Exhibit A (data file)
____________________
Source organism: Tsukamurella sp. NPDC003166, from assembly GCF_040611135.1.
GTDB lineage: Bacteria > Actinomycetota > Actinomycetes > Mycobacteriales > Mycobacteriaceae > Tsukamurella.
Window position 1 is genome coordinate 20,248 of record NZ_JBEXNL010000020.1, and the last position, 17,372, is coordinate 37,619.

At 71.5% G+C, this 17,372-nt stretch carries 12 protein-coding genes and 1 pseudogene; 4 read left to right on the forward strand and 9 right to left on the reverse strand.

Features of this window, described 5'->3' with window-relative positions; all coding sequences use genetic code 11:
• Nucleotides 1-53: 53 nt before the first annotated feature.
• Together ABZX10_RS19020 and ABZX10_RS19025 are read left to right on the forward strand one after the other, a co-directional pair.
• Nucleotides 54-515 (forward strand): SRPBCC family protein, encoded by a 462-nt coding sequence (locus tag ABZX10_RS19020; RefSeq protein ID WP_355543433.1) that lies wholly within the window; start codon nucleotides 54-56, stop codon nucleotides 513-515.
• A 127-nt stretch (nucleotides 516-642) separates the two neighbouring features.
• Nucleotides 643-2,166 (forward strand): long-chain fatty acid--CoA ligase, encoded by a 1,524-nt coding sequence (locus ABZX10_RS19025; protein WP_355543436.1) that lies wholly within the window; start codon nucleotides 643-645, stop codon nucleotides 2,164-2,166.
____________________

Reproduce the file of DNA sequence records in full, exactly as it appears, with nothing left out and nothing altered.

Source organism: Tsukamurella sp. NPDC003166, from assembly GCF_040611135.1.
GTDB lineage: Bacteria > Actinomycetota > Actinomycetes > Mycobacteriales > Mycobacteriaceae > Tsukamurella.
Window position 1 is genome coordinate 20,248 of record NZ_JBEXNL010000020.1, and the last position, 17,372, is coordinate 37,619.

At 71.5% G+C, this 17,372-nt stretch carries 12 protein-coding genes and 1 pseudogene; 4 read left to right on the forward strand and 9 right to left on the reverse strand.

Features of this window, described 5'->3' with window-relative positions; all coding sequences use genetic code 11:
• Nucleotides 1-53: 53 nt before the first annotated feature.
• Together ABZX10_RS19020 and ABZX10_RS19025 are read left to right on the forward strand one after the other, a co-directional pair.
• Nucleotides 54-515 (forward strand): SRPBCC family protein, encoded by a 462-nt coding sequence (locus tag ABZX10_RS19020; RefSeq protein ID WP_355543433.1) that lies wholly within the window; start codon nucleotides 54-56, stop codon nucleotides 513-515.
• A 127-nt stretch (nucleotides 516-642) separates the two neighbouring features.
• Nucleotides 643-2,166 (forward strand): long-chain fatty acid--CoA ligase, encoded by a 1,524-nt coding sequence (locus ABZX10_RS19025; protein WP_355543436.1) that lies wholly within the window; start codon nucleotides 643-645, stop codon nucleotides 2,164-2,166.